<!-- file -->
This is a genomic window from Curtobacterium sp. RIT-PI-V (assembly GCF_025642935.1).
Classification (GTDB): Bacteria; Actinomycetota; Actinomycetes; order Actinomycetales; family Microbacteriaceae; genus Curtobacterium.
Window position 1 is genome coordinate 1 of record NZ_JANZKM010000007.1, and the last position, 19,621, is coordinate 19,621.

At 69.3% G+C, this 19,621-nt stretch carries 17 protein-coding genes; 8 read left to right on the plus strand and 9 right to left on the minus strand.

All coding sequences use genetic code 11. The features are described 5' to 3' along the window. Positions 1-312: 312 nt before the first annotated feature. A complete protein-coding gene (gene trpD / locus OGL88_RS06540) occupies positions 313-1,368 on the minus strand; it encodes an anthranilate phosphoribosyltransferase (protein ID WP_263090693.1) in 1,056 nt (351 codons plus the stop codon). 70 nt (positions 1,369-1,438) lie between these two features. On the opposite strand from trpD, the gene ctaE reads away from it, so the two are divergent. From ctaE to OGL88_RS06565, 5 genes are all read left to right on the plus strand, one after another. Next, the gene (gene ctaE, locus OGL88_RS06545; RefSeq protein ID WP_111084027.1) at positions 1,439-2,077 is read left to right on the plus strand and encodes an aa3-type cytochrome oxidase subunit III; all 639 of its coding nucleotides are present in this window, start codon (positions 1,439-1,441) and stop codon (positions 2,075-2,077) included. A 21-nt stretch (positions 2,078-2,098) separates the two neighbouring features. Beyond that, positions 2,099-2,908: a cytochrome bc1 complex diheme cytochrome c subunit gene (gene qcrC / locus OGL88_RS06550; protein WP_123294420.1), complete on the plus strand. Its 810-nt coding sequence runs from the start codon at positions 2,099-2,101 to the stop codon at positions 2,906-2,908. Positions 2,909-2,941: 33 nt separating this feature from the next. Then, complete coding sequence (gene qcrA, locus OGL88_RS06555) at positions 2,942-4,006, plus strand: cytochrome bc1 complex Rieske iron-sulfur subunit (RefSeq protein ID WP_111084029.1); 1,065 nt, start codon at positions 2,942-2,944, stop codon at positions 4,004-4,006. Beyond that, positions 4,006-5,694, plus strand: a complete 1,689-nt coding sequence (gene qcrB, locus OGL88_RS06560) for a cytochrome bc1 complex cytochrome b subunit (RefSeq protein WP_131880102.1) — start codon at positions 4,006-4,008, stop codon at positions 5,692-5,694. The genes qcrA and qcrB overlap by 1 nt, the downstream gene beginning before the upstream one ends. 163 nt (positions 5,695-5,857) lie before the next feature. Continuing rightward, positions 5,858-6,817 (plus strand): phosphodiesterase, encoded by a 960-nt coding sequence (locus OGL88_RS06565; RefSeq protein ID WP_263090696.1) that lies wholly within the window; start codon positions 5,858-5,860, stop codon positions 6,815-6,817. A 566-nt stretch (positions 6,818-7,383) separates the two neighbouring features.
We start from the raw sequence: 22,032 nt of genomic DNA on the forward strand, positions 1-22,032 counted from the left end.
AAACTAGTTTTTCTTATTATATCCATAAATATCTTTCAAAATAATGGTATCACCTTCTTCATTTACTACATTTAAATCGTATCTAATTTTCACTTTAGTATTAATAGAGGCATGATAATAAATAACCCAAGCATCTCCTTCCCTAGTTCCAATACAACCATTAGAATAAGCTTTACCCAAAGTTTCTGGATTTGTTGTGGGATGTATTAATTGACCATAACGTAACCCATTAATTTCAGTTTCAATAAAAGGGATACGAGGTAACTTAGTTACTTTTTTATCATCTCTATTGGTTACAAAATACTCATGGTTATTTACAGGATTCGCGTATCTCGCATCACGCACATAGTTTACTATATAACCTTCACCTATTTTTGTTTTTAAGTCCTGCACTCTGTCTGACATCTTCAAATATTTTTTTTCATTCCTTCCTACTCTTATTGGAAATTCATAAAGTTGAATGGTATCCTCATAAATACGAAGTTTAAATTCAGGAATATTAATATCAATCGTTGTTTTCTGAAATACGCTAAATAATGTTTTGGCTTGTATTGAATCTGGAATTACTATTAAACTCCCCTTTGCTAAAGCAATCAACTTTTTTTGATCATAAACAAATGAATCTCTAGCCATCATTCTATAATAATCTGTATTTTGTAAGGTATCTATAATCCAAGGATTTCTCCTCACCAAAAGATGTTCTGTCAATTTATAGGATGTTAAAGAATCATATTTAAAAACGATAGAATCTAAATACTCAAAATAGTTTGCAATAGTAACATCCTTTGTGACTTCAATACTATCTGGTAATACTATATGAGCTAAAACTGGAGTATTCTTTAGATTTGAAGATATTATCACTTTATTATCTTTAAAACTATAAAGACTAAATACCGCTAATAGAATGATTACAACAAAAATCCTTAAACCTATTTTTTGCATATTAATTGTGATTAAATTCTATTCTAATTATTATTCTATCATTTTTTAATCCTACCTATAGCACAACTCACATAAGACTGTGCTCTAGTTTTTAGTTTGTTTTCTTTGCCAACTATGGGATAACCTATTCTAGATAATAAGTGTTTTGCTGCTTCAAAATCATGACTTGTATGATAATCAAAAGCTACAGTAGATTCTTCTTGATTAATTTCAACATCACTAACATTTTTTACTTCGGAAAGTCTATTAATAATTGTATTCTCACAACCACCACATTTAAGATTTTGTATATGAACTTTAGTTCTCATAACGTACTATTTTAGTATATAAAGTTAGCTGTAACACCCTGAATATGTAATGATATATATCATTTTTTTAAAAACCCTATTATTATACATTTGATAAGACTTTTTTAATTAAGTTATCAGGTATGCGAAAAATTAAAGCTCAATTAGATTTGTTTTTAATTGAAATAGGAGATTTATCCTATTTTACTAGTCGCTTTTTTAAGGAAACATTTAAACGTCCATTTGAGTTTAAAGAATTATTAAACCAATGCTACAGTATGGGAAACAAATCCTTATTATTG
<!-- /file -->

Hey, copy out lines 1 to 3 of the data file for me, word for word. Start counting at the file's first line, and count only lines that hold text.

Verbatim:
This is a genomic window from Curtobacterium sp. RIT-PI-V (assembly GCF_025642935.1).
Classification (GTDB): Bacteria; Actinomycetota; Actinomycetes; order Actinomycetales; family Microbacteriaceae; genus Curtobacterium.
Window position 1 is genome coordinate 1 of record NZ_JANZKM010000007.1, and the last position, 19,621, is coordinate 19,621.